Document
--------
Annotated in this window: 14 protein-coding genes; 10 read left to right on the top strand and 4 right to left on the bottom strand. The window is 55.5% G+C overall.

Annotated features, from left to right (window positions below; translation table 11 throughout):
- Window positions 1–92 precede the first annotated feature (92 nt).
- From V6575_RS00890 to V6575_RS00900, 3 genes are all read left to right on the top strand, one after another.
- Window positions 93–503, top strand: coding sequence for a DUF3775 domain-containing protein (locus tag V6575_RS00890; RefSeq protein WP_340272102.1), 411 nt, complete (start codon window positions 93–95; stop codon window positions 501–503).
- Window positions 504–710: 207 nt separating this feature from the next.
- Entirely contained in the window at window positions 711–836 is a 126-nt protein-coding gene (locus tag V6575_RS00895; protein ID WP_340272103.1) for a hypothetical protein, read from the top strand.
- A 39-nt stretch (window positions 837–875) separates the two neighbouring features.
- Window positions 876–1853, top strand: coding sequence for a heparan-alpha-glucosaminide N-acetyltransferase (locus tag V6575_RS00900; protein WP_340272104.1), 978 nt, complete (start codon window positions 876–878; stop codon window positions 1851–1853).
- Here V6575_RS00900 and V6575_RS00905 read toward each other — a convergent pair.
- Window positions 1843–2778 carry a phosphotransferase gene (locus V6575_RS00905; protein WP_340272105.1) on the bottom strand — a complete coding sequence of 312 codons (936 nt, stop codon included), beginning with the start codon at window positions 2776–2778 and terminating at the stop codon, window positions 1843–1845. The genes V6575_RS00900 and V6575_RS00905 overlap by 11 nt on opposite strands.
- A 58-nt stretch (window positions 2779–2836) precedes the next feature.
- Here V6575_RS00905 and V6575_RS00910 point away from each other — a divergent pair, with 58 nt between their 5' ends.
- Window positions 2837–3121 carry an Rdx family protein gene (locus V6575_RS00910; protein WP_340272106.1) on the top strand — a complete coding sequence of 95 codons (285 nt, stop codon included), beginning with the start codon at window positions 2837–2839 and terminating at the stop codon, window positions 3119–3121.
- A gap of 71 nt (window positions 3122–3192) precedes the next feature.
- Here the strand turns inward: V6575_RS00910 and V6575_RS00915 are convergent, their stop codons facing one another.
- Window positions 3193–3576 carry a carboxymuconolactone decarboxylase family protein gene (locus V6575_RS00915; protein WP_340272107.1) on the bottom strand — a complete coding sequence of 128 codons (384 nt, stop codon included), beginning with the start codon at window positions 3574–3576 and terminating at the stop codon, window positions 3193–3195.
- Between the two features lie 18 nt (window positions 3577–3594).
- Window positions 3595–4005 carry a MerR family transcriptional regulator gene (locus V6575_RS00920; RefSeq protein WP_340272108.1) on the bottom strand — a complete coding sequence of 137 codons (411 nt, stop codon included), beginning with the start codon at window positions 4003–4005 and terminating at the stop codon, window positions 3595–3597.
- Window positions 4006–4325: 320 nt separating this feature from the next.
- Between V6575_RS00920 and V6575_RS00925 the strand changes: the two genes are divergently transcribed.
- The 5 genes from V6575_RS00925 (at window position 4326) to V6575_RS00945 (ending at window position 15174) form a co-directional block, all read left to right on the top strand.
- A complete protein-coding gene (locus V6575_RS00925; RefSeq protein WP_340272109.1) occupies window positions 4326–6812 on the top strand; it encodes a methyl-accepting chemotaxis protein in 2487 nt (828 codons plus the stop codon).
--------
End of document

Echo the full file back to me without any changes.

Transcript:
Annotated in this window: 14 protein-coding genes; 10 read left to right on the top strand and 4 right to left on the bottom strand. The window is 55.5% G+C overall.

Annotated features, from left to right (window positions below; translation table 11 throughout):
- Window positions 1–92 precede the first annotated feature (92 nt).
- From V6575_RS00890 to V6575_RS00900, 3 genes are all read left to right on the top strand, one after another.
- Window positions 93–503, top strand: coding sequence for a DUF3775 domain-containing protein (locus tag V6575_RS00890; RefSeq protein WP_340272102.1), 411 nt, complete (start codon window positions 93–95; stop codon window positions 501–503).
- Window positions 504–710: 207 nt separating this feature from the next.
- Entirely contained in the window at window positions 711–836 is a 126-nt protein-coding gene (locus tag V6575_RS00895; protein ID WP_340272103.1) for a hypothetical protein, read from the top strand.
- A 39-nt stretch (window positions 837–875) separates the two neighbouring features.
- Window positions 876–1853, top strand: coding sequence for a heparan-alpha-glucosaminide N-acetyltransferase (locus tag V6575_RS00900; protein WP_340272104.1), 978 nt, complete (start codon window positions 876–878; stop codon window positions 1851–1853).
- Here V6575_RS00900 and V6575_RS00905 read toward each other — a convergent pair.
- Window positions 1843–2778 carry a phosphotransferase gene (locus V6575_RS00905; protein WP_340272105.1) on the bottom strand — a complete coding sequence of 312 codons (936 nt, stop codon included), beginning with the start codon at window positions 2776–2778 and terminating at the stop codon, window positions 1843–1845. The genes V6575_RS00900 and V6575_RS00905 overlap by 11 nt on opposite strands.
- A 58-nt stretch (window positions 2779–2836) precedes the next feature.
- Here V6575_RS00905 and V6575_RS00910 point away from each other — a divergent pair, with 58 nt between their 5' ends.
- Window positions 2837–3121 carry an Rdx family protein gene (locus V6575_RS00910; protein WP_340272106.1) on the top strand — a complete coding sequence of 95 codons (285 nt, stop codon included), beginning with the start codon at window positions 2837–2839 and terminating at the stop codon, window positions 3119–3121.
- A gap of 71 nt (window positions 3122–3192) precedes the next feature.
- Here the strand turns inward: V6575_RS00910 and V6575_RS00915 are convergent, their stop codons facing one another.
- Window positions 3193–3576 carry a carboxymuconolactone decarboxylase family protein gene (locus V6575_RS00915; protein WP_340272107.1) on the bottom strand — a complete coding sequence of 128 codons (384 nt, stop codon included), beginning with the start codon at window positions 3574–3576 and terminating at the stop codon, window positions 3193–3195.
- Between the two features lie 18 nt (window positions 3577–3594).
- Window positions 3595–4005 carry a MerR family transcriptional regulator gene (locus V6575_RS00920; RefSeq protein WP_340272108.1) on the bottom strand — a complete coding sequence of 137 codons (411 nt, stop codon included), beginning with the start codon at window positions 4003–4005 and terminating at the stop codon, window positions 3595–3597.
- Window positions 4006–4325: 320 nt separating this feature from the next.
- Between V6575_RS00920 and V6575_RS00925 the strand changes: the two genes are divergently transcribed.
- The 5 genes from V6575_RS00925 (at window position 4326) to V6575_RS00945 (ending at window position 15174) form a co-directional block, all read left to right on the top strand.
- A complete protein-coding gene (locus V6575_RS00925; RefSeq protein WP_340272109.1) occupies window positions 4326–6812 on the top strand; it encodes a methyl-accepting chemotaxis protein in 2487 nt (828 codons plus the stop codon).